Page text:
As the presiding judge was experienced in politics but not in law, he was amenable to the political campaign that Šešelj conducted from the defendant’s dock. Hence the bizarre verdict, which is full of ideological constructions and justifications and remarkably uninformed on basic points of law, even where these have been established by multiple precedent. 

Finally, it is impossible to understand the verdict without reference to the shifting status of the Tribunal itself. One of the lines which the judges have appeared unwilling to cross is the recognition of the involvement of Serbia in cross-border conflicts (although interestingly it recognized Croatia’s role in the Blaškić and Kordić cases).

When Theodor Meron invented a new legal standard to acquit Momčilo Perišić of crimes in Bosnia, this standard was applied to the case of the Interior Ministry and State Security chiefs Jovica Stanišić and Franko Simatović – the net effect being that arms, money, training and logistics provided by Serbia to paramilitaries in Bosnia-Hercegovina and Croatia did not amount to criminal activity.

Once Stanišić and Simatović were acquitted it was predictable that Šešelj would be acquitted: if the people who actually exercised command are not guilty, then the person who pretended to exercise command is not likely to be found guilty. In addition, although Tribunal officials would strenuously deny that “balance” is an issue in the production of convictions and acquittals, it is not hard to observe that between the Orić case, the Haradinaj case and this one, they have handed acquittals to paramilitarists from every side. 

Dr. Srdja Pavlovic:

Professor Gordy’s expertise on the inner workings of the ICTY is significantly greater than mine, and I wish to limit my comments to a couple of general points in order to reinforce what has been already said. The issue of the balancing act performed by the ICTY is indeed significant both for the general framework of international law and also the effects court decisions have on the states involved in the legal proceedings, and on their respective populations.

Seselj’s case is but one of many examples of a curious sense of balance displaced by the ICTY over the past number of years. We should not forget that the ICTY had performed (was tasked with performing?) a political function as well as legal one. I think the issue of balance is inseparable from the political function of the court regardless of how we might feel about it. Fulfilling this political function is often, if not as a rule, at odds with the evidence presented in specific court cases and we have been witnessing the evidence interpreted and reinterpreted by appeal chambers in most astonishing and irrational ways, or simply ignored altogether. I would add the name of Ante Gotovina to the list of illustrations of this balance offered by my colleague Gordy.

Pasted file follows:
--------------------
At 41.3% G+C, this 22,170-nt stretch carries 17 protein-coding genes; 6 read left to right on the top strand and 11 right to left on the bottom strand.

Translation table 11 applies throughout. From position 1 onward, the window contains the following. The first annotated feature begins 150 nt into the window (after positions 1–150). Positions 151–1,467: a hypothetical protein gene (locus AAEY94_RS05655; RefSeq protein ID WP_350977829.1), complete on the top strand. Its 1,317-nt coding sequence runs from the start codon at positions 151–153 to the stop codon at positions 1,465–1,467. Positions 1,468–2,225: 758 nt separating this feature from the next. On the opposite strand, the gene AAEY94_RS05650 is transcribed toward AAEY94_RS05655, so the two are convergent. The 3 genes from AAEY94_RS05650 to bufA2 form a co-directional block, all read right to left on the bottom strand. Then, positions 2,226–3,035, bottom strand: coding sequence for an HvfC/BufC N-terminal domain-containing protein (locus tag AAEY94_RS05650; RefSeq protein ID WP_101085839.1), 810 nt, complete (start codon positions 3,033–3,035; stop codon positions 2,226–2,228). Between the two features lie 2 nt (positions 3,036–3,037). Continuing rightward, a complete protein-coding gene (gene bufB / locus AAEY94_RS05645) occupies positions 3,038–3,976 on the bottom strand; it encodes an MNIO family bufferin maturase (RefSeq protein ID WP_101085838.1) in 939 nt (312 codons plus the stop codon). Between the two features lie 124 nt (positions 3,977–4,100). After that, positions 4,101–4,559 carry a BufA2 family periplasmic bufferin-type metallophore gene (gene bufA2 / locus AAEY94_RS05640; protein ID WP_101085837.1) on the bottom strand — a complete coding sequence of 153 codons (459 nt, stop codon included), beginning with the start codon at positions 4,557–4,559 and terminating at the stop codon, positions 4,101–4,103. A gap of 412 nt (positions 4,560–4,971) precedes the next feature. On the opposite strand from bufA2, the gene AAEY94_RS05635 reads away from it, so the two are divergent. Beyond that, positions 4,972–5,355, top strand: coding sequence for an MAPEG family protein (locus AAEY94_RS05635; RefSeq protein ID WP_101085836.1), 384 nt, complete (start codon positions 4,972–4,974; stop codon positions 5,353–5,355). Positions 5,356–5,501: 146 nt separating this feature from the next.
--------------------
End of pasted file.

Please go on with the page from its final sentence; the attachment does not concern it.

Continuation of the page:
Seselj’s verdict is also a reminder that we tend to idealize the concept of justice and expect outcomes that would satisfy our own understanding of guilt and innocence. We infuse the ICTY with meaning that is solely the product of our own hopes and expectations and was never a part of the structural makeup of such tribunals. 

Dr. Armanda Hysa:

Earlier, Dr. Gordy said: “…it was not clear (and likely also not true) that he exercised military command over the paramilitaries that were nominally under his control”. It seems clear, however, that the case against him was mismanaged. What is your opinion about legal basis upon which Seselj could be retried and was there enough evidence for the court to find him guilty?

Dr. Eric Gordy:

There will definitely be an appeal filed in this case. The prosecution has already made known its intention to appeal, and the dissenting opinion by Judge Flavia Lattanzi gives a clear outline of the very large number of major legal and factual errors that provide the ground for an appeal. 

It could be argued that an appeal is necessary in this case, because entirely aside from the question of Šešelj’s individual guilt or innocence, the majority opinion put forward a lot of theses that are simply in conflict with both law and history: that the action of Serb paramilitaries in Croatia and Bosnia-Hercegovina was entirely defensive in character, that sustained incitements to hatred and threats amount to morale-boosting exercises, that connections between armed forces which were proved in other trials did not exist.

Seselj’s verdict is also a reminder that we tend to idealize the concept of justice and expect outcomes that would satisfy our own understanding of guilt and innocence.

It is another question what will happen once appeals are filed. ICTY (as well as the institution that will manage the appeals, the Mechanism for International Criminal Tribunals, or MICT) is notoriously slow, and although his level of activity would suggest otherwise, Šešelj is very sick.

The appeal chamber can reject the appeal, rule to accept some or all of the appeal arguments, or order that a new trial be conducted. The last two outcomes are both more probable than the first, and probably the third is more probable than the second. Either outcome would bring about a new political conflict between the Tribunal and Serbia, particularly considering that delivering Šešelj to the Hague as a defendant or convict would lead to new problems since he is now a parliamentary deputy.

A retrial is especially difficult to imagine if we keep in mind that Šešelj’s main defence strategies have been obstructing the proceedings and intimidating witnesses. This suggests that there could be another marathon trial marked by irresolution. It might not be too surprising if in the meantime a domestic court charges him with one of the many offences for which he could be convicted in Serbia, and tries him under conditions that are less accommodating to defendants than the ones provided by ICTY. 

Dr. Srdja Pavlovic:

While he might not have exercised significant command control over various paramilitary units, Seselj was present at the front line (often bearing arms) and had to have an impact on the actions taken by them. I do not think that Seselj, or anyone for that matter, needed to possess a thorough knowledge of military tactics of irregular warfare to send paramilitaries into villages and towns to slaughter civilians, plunder their possessions and then claim victory for the “defenseless Serbian people.”

While it is difficult, if not impossible, to prove beyond a reasonable doubt Seselj’s guilt in this respect, we should be reminded that he was charged with individual responsibility and not the command one. Moreover, the article 7 of the ICTY Statute specifies that inciting violence that leads to the committing of crimes listed in the articles 2-5 (ranging from crimes against humanity to crimes of genocide) would be adequately sanctioned.